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Produce Profile by Mark "Guido The Gardner" ® Ferro
Leg Of Pork
Last week I asked you to remind me about "Guido's Thanksgiving 2003 Meal Planning". Here's the story. And depending on how long winded I get, it will be today's only story.

This Thanksgiving my wife and I are having some relatives from her side of the family over. Now I get along with them all, that is not the deal here.

What IS the deal is that some of them have a narrower frame of reference when it comes to food. (I discussed some of this last week.) As an example, one time I made a squash soup and they didn't quite know what to make of it.

The tricky part for me is that I need to remember that I'm not cooking for me, and my culinary ego. I'm cooking for the guests. This is what I figure I'm going to put together.

First off, I've discovered the joy of leg of pork. Basically, this cut is a bone-in ham, but without all of the added water and chemicals. I was in the mood for "the other white meat" but was tired of the chop, pork loin route. It was an eight pound hunk o' ham complete with a thick slab of fat covering one side.

In a big mixing bowl I mixed together generous amounts of paprika, garlic powder, Italian seasoning, sage, crushed juniper berries (a MUST), dry mustard and ground clove. Don't fret over measurements. By the time I was done concocting this dry rub, I probably had half a cup a flavorings.

To prep the meat for dry-rubbing, I cut away the slab of fat from the meat but left it hinged on one side. I then put the leg of pork in the mixing bowl of dry seasonings and covered the meat (not the fat) with the rub. At that point, I placed some chopped onions and celery on top of the meat and pulled the slab of fat on top of the dry rub, onion and celery mix. Fresh garlic also would've worked here. Then I let it sit in my refer overnight.

Come cook time, I plopped the whole thing onto a rack in a roasting pan. To be honest, I don't have a rack. I used two opened steamer baskets overlapping each other. In any event, the fat basted the pork from above, while the whole thing cooked elevated out of the drippings. I covered the pan and put it in the oven at 350 degrees.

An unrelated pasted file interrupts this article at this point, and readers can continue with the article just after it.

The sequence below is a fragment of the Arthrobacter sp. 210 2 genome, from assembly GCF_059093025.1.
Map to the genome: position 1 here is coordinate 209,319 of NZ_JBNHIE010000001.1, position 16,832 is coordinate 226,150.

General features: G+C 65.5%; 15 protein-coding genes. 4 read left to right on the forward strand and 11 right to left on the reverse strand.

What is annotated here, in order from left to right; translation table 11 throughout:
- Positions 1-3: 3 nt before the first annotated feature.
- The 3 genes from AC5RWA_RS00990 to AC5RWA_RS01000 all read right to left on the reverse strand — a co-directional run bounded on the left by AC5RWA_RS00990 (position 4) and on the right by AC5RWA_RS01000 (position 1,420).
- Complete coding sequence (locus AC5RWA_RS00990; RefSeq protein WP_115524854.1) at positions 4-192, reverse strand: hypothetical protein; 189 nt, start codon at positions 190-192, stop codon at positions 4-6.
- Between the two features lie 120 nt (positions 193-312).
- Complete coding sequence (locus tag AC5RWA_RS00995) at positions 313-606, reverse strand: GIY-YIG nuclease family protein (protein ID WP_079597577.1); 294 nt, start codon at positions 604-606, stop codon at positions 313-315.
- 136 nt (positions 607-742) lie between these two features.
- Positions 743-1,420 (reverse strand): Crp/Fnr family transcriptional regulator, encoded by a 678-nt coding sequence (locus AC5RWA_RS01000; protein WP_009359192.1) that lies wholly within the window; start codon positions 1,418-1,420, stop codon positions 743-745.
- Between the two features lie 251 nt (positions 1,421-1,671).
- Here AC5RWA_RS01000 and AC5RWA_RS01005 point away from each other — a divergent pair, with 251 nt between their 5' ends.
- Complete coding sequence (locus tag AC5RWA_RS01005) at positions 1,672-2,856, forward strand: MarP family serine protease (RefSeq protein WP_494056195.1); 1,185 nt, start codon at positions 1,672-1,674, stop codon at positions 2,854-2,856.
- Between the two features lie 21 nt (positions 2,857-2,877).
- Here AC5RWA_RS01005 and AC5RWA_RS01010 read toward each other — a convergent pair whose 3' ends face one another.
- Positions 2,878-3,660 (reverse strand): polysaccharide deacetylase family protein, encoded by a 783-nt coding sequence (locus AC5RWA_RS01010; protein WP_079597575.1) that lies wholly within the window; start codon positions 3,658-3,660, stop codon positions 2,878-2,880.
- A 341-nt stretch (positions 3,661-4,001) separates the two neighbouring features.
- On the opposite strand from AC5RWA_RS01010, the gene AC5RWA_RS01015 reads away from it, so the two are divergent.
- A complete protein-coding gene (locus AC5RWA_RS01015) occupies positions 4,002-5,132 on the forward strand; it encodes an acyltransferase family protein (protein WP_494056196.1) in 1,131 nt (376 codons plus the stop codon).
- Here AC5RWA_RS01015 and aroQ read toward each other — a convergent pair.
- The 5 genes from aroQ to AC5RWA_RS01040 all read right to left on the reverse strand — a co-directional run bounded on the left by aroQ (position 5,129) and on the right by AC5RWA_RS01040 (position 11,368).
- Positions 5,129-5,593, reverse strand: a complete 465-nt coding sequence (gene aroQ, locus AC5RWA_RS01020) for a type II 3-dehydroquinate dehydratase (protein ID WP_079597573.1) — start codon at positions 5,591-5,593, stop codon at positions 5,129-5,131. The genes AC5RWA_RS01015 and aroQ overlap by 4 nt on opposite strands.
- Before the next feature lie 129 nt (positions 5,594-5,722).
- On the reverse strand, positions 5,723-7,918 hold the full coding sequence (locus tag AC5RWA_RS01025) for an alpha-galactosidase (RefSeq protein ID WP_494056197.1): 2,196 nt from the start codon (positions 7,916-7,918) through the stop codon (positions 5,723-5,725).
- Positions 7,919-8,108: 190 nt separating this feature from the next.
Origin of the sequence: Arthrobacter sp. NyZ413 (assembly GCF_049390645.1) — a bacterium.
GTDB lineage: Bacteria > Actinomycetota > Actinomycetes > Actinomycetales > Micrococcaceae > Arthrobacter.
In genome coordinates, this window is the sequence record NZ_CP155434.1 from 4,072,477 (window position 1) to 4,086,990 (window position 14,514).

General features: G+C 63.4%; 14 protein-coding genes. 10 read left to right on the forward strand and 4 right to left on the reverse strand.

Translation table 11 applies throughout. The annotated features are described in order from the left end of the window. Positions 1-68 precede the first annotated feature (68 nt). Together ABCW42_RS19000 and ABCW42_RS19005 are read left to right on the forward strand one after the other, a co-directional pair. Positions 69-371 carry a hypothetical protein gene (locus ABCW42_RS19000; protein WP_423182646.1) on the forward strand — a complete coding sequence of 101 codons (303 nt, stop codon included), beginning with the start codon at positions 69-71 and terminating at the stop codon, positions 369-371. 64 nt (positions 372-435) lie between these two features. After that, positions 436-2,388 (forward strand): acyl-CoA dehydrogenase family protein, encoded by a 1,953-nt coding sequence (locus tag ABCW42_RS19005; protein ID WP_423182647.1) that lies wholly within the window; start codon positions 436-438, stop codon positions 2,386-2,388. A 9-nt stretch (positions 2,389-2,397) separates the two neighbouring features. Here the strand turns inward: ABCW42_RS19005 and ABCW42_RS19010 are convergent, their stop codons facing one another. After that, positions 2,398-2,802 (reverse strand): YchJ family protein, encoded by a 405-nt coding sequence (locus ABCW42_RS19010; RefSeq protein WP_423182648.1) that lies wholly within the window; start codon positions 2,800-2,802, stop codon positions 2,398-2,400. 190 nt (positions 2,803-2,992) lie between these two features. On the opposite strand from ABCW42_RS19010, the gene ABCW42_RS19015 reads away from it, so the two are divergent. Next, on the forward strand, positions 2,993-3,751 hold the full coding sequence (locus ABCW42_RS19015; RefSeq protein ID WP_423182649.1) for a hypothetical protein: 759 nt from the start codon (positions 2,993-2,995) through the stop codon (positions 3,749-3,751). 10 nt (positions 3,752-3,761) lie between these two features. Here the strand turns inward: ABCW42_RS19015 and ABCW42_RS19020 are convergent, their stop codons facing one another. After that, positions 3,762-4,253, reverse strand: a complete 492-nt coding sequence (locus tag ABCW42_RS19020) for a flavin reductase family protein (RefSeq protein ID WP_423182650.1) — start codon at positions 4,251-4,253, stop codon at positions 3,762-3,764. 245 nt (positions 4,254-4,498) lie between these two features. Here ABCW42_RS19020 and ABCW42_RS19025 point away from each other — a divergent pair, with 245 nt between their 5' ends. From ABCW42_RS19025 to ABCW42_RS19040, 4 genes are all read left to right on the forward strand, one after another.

The butcher told me to cook this for about 20 minutes per pound. And at eight pounds that was two hours and forty minutes. I did put some mixed veggies around the leg of pork on top off my steamer baskets/roasting rack when it had about an hour still to cook. By temperature gauge it should read 150 degrees at the fattest point. Mine read 145 degrees and it was still a bit red around the bone. But it was done. As it turns out, the more rare pieces I just cooked a bit longer on the stove top.

You may not believe this, but here's what I ended up with.

One, LOTS of juicy, sliced "ham", but more flavorful than canned ham.

Two, the oddball chunks I mixed up with red bell peppers, sliced homegrown squash (yes, there are still some out there!), green onions, homegrown tomatoes (yes on the 'maters too ...) soy sauce, caraway seeds and some mayo for a side salad.

Three. When I cut all the meat off of the bones, I browned them (I really burned them) in molasses and onions. I then added all of the other fat and trimmings along with oddball veggies pieces and made a thick broth.

Four. I strained the broth, put in in a crockpot with more pork chunks and beans (I soaked the beans overnight) and made pork and beans. Five. I saved some of the pork broth and made the rice that went into the above mentioned cut veggie salad.

Come to think of it, I did used everything but the squeal!

Next week .. side dishes for not-so-middle-of-the-roaders.......